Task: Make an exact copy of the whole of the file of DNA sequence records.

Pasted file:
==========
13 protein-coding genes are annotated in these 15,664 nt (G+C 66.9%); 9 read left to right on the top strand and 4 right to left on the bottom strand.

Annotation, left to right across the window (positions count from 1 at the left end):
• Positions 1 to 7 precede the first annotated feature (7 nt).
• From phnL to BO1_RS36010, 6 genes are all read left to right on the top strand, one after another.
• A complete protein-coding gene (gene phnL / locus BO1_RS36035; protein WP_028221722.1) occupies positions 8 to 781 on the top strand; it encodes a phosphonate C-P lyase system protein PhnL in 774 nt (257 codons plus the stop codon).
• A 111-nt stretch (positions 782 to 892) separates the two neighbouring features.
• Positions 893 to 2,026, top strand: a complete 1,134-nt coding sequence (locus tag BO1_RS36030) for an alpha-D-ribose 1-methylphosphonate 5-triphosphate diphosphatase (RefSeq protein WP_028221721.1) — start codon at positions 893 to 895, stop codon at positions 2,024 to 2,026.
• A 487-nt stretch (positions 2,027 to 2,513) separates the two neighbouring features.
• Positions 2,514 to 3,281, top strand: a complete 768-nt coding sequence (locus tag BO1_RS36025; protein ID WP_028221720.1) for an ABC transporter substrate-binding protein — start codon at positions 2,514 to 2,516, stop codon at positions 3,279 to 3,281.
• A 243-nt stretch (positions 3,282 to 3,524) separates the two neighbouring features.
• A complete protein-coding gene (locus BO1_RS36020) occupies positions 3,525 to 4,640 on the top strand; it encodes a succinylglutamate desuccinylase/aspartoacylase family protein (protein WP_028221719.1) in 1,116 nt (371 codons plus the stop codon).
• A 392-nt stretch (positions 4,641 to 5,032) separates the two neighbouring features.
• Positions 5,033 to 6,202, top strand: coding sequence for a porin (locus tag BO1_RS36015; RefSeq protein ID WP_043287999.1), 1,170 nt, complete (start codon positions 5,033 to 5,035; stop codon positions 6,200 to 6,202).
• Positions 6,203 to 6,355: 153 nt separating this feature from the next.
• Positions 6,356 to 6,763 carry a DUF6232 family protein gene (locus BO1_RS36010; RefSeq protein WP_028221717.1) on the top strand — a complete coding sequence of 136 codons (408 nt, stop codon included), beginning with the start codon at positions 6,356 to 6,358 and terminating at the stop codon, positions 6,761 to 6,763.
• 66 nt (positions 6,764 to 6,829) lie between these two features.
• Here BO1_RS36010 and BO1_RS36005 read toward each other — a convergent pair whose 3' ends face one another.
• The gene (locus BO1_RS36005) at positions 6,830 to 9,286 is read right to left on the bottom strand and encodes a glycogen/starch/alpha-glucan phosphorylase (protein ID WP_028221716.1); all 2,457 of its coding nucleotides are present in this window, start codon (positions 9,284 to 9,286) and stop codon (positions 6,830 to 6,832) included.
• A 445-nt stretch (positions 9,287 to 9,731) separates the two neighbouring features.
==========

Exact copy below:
13 protein-coding genes are annotated in these 15,664 nt (G+C 66.9%); 9 read left to right on the top strand and 4 right to left on the bottom strand.

Annotation, left to right across the window (positions count from 1 at the left end):
• Positions 1 to 7 precede the first annotated feature (7 nt).
• From phnL to BO1_RS36010, 6 genes are all read left to right on the top strand, one after another.
• A complete protein-coding gene (gene phnL / locus BO1_RS36035; protein WP_028221722.1) occupies positions 8 to 781 on the top strand; it encodes a phosphonate C-P lyase system protein PhnL in 774 nt (257 codons plus the stop codon).
• A 111-nt stretch (positions 782 to 892) separates the two neighbouring features.
• Positions 893 to 2,026, top strand: a complete 1,134-nt coding sequence (locus tag BO1_RS36030) for an alpha-D-ribose 1-methylphosphonate 5-triphosphate diphosphatase (RefSeq protein WP_028221721.1) — start codon at positions 893 to 895, stop codon at positions 2,024 to 2,026.
• A 487-nt stretch (positions 2,027 to 2,513) separates the two neighbouring features.
• Positions 2,514 to 3,281, top strand: a complete 768-nt coding sequence (locus tag BO1_RS36025; protein ID WP_028221720.1) for an ABC transporter substrate-binding protein — start codon at positions 2,514 to 2,516, stop codon at positions 3,279 to 3,281.
• A 243-nt stretch (positions 3,282 to 3,524) separates the two neighbouring features.
• A complete protein-coding gene (locus BO1_RS36020) occupies positions 3,525 to 4,640 on the top strand; it encodes a succinylglutamate desuccinylase/aspartoacylase family protein (protein WP_028221719.1) in 1,116 nt (371 codons plus the stop codon).
• A 392-nt stretch (positions 4,641 to 5,032) separates the two neighbouring features.
• Positions 5,033 to 6,202, top strand: coding sequence for a porin (locus tag BO1_RS36015; RefSeq protein ID WP_043287999.1), 1,170 nt, complete (start codon positions 5,033 to 5,035; stop codon positions 6,200 to 6,202).
• Positions 6,203 to 6,355: 153 nt separating this feature from the next.
• Positions 6,356 to 6,763 carry a DUF6232 family protein gene (locus BO1_RS36010; RefSeq protein WP_028221717.1) on the top strand — a complete coding sequence of 136 codons (408 nt, stop codon included), beginning with the start codon at positions 6,356 to 6,358 and terminating at the stop codon, positions 6,761 to 6,763.
• 66 nt (positions 6,764 to 6,829) lie between these two features.
• Here BO1_RS36010 and BO1_RS36005 read toward each other — a convergent pair whose 3' ends face one another.
• The gene (locus BO1_RS36005) at positions 6,830 to 9,286 is read right to left on the bottom strand and encodes a glycogen/starch/alpha-glucan phosphorylase (protein ID WP_028221716.1); all 2,457 of its coding nucleotides are present in this window, start codon (positions 9,284 to 9,286) and stop codon (positions 6,830 to 6,832) included.
• A 445-nt stretch (positions 9,287 to 9,731) separates the two neighbouring features.